*As a disclaimer, I want to say that I’m not striving to be authentic in this trial. I have no interest in the details of how court cases are done, so I haven’t done any research in this area. What I know, I learned from the TV, and I think it’s safe to say that TV isn’t the most reliable method of research. So I plan to use the liberty of fiction while I’m doing these posts.
Bailiff: Court is now in session. The Honorable Rick Johnson is presiding over the case of Ruth Ann Nordin versus Dave and Mary Larson. All please rise.
Everyone in the court: *stands*
Rick: *enters the courtroom and sits down* You may be seated. Bring Ruth on up.
Ruth: *goes to the chair at the front of the room and sits down*
Rick: Hey Ruth, before I forget, thank you for writing my story.
Ruth: You’re welcome. It was fun to write, Rick, especially since I got to know you better. I always wondered what made you fall in love with Sally.
Rick: Well, I think you did a great job.
Ruth: You know, it’s nice to be appreciated by one of my characters for a change.
Tom Larson (Dave and Mary’s lawyer): Objection!
Tom: The conversation you and Ruth are having is totally inappropriate for this case. Your book could interfere with the verdict. I suggest we get Judge Townsend to oversee the case instead so we can have a fair hearing.
Rick: I’m not part of the jury, Tom. I’m only here to promote order in the courtroom. *bangs gavel* Your objection is denied. Now, we’ll get this hearing underway. Joel, go ahead and ask your questions.
Joel Larson (Ruth’s lawyer): *walks over to her* Ruth, isn’t it true that you write because you enjoy it?
Ruth: Yep. It sure is.
Joel: And isn’t part of that enjoyment dependent upon whether or not the characters cooperate?
Ruth: It helps a lot if they do. Otherwise, I end up having to stop writing the story for a while or I end up having to rewrite something.
Joel: That sounds like a pain.
Ruth: It is.
Joel: But it isn’t just a problem when characters give you grief while writing the book. Isn’t it true that you suffer even when they bother you on this blog?
Ruth: That’s the worst kind of suffering, Joel. That is done right out in front of everyone. It’s embarrassing to have others see how much one or two of my characters are against me. It’s like airing out my dirty laundry in public, you know? *sniffles* And I try so hard to please them. I stay up late at night writing their stories, give up TV and movies so I can focus on them, and throw out my outline of the story in order to write it their way.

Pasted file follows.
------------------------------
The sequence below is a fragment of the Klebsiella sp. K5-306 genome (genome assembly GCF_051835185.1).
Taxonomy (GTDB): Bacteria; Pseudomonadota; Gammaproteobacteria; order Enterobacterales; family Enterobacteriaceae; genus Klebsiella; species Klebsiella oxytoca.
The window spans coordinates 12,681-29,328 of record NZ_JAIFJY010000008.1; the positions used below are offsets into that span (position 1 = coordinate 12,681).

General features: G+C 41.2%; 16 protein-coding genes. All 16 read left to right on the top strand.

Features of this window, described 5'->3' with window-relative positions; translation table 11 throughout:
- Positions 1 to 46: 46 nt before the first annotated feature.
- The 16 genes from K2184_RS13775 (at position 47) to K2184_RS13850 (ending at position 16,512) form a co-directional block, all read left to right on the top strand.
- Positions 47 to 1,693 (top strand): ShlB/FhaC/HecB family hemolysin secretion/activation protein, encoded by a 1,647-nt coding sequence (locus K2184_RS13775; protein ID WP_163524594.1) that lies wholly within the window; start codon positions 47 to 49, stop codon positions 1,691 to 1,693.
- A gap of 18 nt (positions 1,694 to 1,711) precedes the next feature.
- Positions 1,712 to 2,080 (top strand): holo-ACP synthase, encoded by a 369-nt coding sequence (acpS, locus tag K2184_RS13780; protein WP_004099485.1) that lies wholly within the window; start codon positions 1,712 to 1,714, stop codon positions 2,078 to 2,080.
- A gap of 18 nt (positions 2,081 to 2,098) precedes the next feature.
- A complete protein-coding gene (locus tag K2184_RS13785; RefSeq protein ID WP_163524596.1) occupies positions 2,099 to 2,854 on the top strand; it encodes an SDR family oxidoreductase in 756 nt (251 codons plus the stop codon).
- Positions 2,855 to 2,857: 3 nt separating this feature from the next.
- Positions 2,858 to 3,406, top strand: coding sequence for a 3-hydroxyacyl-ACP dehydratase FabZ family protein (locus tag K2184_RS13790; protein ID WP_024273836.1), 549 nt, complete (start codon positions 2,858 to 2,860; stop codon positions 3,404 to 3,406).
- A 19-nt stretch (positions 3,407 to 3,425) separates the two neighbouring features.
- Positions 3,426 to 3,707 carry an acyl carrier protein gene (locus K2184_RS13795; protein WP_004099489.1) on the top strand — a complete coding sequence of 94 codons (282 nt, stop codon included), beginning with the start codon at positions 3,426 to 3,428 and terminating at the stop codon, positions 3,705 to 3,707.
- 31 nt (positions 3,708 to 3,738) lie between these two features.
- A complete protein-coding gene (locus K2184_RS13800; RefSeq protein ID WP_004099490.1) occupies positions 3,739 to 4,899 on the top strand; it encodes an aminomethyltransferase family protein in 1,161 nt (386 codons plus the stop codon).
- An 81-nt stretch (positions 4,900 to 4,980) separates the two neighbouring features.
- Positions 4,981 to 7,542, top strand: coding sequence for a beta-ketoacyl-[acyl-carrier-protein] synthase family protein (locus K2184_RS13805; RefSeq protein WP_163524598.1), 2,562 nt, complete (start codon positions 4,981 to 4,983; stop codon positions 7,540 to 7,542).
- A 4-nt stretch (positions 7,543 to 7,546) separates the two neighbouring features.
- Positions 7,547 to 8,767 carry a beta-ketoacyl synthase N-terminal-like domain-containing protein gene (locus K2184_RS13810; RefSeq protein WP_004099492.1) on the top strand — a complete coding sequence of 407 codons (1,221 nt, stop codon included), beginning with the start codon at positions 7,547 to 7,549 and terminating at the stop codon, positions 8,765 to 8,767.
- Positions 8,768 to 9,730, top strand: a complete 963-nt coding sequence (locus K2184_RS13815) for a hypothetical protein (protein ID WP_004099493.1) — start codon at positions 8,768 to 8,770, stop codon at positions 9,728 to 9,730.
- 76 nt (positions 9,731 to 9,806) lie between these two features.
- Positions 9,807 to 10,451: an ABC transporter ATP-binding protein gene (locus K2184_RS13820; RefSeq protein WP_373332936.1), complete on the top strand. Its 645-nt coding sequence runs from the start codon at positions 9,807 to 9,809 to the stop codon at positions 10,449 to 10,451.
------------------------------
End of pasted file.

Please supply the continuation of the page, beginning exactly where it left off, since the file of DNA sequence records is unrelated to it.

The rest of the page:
Rick: What is it now?
Tom: Those are fake tears Ruth is crying.
Ruth: They are not! They’re genuine. It’s why I have a tissue with me.
Rick: Ruth’s allowed to cry, Tom. Objection denied.
Tom: But she’s not serious about this. I mean, look at her clothes.
Joel: Her clothes have nothing to do with this case, Tom.
Rick: I can speak, Joel. Her clothes have nothing to do with this case, Tom.
Tom: Are you kidding me? If she’s serious about this, she’d be wearing one of those dress suits women wear in her time period. As it is, she looks like she’s going to a party after this hearing is over.
Rick: Objection denied, Tom. *bangs gavel* Now quit getting us off topic or I’ll hold you in contempt of court.
Tom: *grumbles but keeps quiet*
Rick: Go on, Joel.
Joel: *snickers at Tom and turns back to Ruth* I see you have your laptop with you.
Ruth: Yes. I always take my laptop wherever I go so I can work on a story when my characters are ready to tell me what to write next.
Joel: It’s sounds like you’re dedicated to them.
Ruth: I am. I am at their beck and call. I give up everything for them.
Joel: *nods in sympathy* You aren’t appreciated for all you do, especially by Dave and Mary.
Ruth: Don’t I know it! *sniffles* I think they take my work for granted. I mean, if Dave’s not trying to rewrite my books, he’s going around petitioning people to ban my books. And as if that’s not enough, he tries to gather all my other characters against me so I’ll get severe writer’s block and be unable to write.
Joel: And when all of that didn’t work, he created the union.
Ruth: Right. Then when only a psycho nymph fell for it, Mary got involved and told him to fake his own kidnapping. And out of concern for his well-being, I went to look for him. I wasn’t the way Joseph Connealy made me sound. I wasn’t on a rampage like some kind of lunatic. I asked Mary if I could look for him, and she said yes. I had permission. I didn’t trespass on their property. I’ve been framed by Dave and Mary to look like I was guilty. He was trying to gain sympathy points from everyone, and it worked with Owen Russell who arrested me and kept me in jail. And honestly, an 1800s jail with no plumbing is very disgusting. I didn’t have a flushing toilet, and I couldn’t wash my hands. When I finally got home, I had to take a shower three times and burned my clothes before I felt clean.
Joel: It sounds like that was a traumatic experience.
Ruth: It was! Really, Joel, what other author has to endure all of this?
Joel: I can’t think of any.
Ruth: Exactly. That’s why I have to sue Dave and Mary. I’m doing this to protect other authors from ever going through this with one of their psychotic characters. *sniffles*
Joel: I believe you’ve endured enough. I have no more questions for the victim.
Tom: *mutters* Don’t you mean drama queen?
Rick: *clears his throat and shoots Tom a pointed look*
Tom: *rolls his eyes*
Rick: Next time, we’ll let Tom question Ruth.
Stay tuned for Tom’s questions.